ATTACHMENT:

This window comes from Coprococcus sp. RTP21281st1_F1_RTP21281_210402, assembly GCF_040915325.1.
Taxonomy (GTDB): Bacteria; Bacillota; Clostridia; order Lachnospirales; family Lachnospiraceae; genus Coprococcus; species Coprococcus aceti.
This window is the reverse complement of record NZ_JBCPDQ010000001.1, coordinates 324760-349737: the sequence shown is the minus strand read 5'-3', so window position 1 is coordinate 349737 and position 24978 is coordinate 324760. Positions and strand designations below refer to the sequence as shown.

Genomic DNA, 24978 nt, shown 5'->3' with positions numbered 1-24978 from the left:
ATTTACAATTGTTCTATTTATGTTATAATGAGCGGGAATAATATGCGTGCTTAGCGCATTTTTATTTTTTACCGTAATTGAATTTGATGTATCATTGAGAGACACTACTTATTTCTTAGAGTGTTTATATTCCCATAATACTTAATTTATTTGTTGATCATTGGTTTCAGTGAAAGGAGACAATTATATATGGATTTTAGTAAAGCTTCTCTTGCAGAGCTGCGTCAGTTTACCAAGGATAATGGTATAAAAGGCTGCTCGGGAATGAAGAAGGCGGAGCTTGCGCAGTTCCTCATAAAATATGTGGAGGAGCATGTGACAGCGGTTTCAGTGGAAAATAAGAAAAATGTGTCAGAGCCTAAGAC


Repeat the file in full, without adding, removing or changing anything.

This window comes from Coprococcus sp. RTP21281st1_F1_RTP21281_210402, assembly GCF_040915325.1.
Taxonomy (GTDB): Bacteria; Bacillota; Clostridia; order Lachnospirales; family Lachnospiraceae; genus Coprococcus; species Coprococcus aceti.
This window is the reverse complement of record NZ_JBCPDQ010000001.1, coordinates 324760-349737: the sequence shown is the minus strand read 5'-3', so window position 1 is coordinate 349737 and position 24978 is coordinate 324760. Positions and strand designations below refer to the sequence as shown.

Genomic DNA, 24978 nt, shown 5'->3' with positions numbered 1-24978 from the left:
ATTTACAATTGTTCTATTTATGTTATAATGAGCGGGAATAATATGCGTGCTTAGCGCATTTTTATTTTTTACCGTAATTGAATTTGATGTATCATTGAGAGACACTACTTATTTCTTAGAGTGTTTATATTCCCATAATACTTAATTTATTTGTTGATCATTGGTTTCAGTGAAAGGAGACAATTATATATGGATTTTAGTAAAGCTTCTCTTGCAGAGCTGCGTCAGTTTACCAAGGATAATGGTATAAAAGGCTGCTCGGGAATGAAGAAGGCGGAGCTTGCGCAGTTCCTCATAAAATATGTGGAGGAGCATGTGACAGCGGTTTCAGTGGAAAATAAGAAAAATGTGTCAGAGCCTAAGAC